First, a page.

As the new decade started, the decision to drop the Tobacco Bowl was made and the season would always start on Easter Monday. In the state of NC, Easter Monday was a holiday. 1960 opened with a GN race won by Glenn Wood, who also won the 2nd GN race there later in the season. Pee Wee Jones won his 5th straight championship with Glen Wood winning 7 times to top the wins list. the 1961 season opened with a win by Rex White, who would sweep the 3 GN races run at BG that year! Perk Brown would lead with 8 wins, but it was Glenn Wood that would break Pee Wee Jones championship run with Wood’s 2nd championship. 1962 Rex White opened the season with another GN win, the other 2 GN races won by Johnny Allen and Richard Petty(some people thought this guy could make it big…wonder what ever happened to him, lol?!!) Perk Brown would win a season high 8 races and his first BG championship!
1963 rolled around with a one year comeback of the Tobacco Bowl, with the legendary Ed Flemke taking the win. The 3 GN races were won by Jim Paschal, Glen Wood, and Junior Johnson. Perk Brown would once again lead with 5 wins, but it would be Virginia’s Billy Hensley crowned the 63 champion with only 1 victory. 1964 BG dropped back to just 2 GN races, won by Marvin Panch and Junior Johnson. Paul Radford would win his first BG race April 18…keep that name in mind. Ken Rush would win a season high 6 races and also the 1964 championship. 1965 Billy Hensley opened the season with a victory, Junior Johnson would sweep the 2 GN races in his last year as a racer, Hank Thomas would lead with 3 wins, but Carl Burris won his lone championship that year. David Pearson opened the 1966 season with a GN win and also won the 2nd GN race that year. Carl Burris would lead with 4 wins, but it would be Ken Rush winning his 2nd, and last championship at Bowman Gray….and he won the championship without winning a race! Consistency!!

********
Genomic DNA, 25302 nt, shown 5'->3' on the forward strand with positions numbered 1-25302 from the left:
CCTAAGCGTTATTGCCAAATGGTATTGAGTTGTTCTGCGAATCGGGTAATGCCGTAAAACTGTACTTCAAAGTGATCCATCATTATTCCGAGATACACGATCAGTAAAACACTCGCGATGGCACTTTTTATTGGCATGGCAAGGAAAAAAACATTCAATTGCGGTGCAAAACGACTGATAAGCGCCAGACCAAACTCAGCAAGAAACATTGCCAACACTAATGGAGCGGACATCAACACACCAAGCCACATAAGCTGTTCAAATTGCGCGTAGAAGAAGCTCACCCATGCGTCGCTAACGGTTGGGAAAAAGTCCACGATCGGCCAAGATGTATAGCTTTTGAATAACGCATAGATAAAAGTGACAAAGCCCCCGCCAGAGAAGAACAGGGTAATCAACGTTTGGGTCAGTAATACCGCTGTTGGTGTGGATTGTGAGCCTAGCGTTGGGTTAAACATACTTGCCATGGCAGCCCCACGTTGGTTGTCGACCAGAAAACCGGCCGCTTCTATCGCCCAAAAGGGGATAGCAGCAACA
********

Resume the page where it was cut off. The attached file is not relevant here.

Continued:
1967 season started with a GN win by Bobby Allison, the 2nd GN race that year was won by Richard Petty as part of a string where he won 10 GN races in a row and 27 for the year, a record that still stands!! Perk Brown led the way with 5 wins, but Pee Wee Jones would win the season finale and record his 6th and final BG championship. 1968 the season opened with a win by Perk Brown. The GN schedule had been cut back some and BG from here out would only have one race a year. The 1968 GN winner was David Pearson. Billy Hensley and Perk Brown would tie for most wins with 3 each, but it would be Brown that would claim his 2nd BG championship.
The 1969 season drew the first two decades of BG racing to an end. Perk Brown once again opened the season with a win, Max Berrier led the season win total with 6, On August 23, the GN race was won by Richard Petty. Petty had for his whole career driven a Plymouth, but when the 69 Plymouth showed hardly any difference from the 68 Plymouth, Petty asked to switch to a more aerodynamic Dodge Charger. He asked twice…Chrysler denied him twice. So Petty shocked everyone by switching to a Ford Torino. Most know that he switched back the next year with the Plymouth Superbird. Most also know that Petty is the all time leader in NASCAR’s top division with 200 wins. The 1969 win was not only in a Ford, but it was also a milestone victory for Petty as it was his 100th win! The second decade of Bowman Gray racing would end with Perk Brown winning his 3rd and final BG championship.
The next 2 decades would bring about major changes. Next week, Bowman Gray, Then and Now Part 2.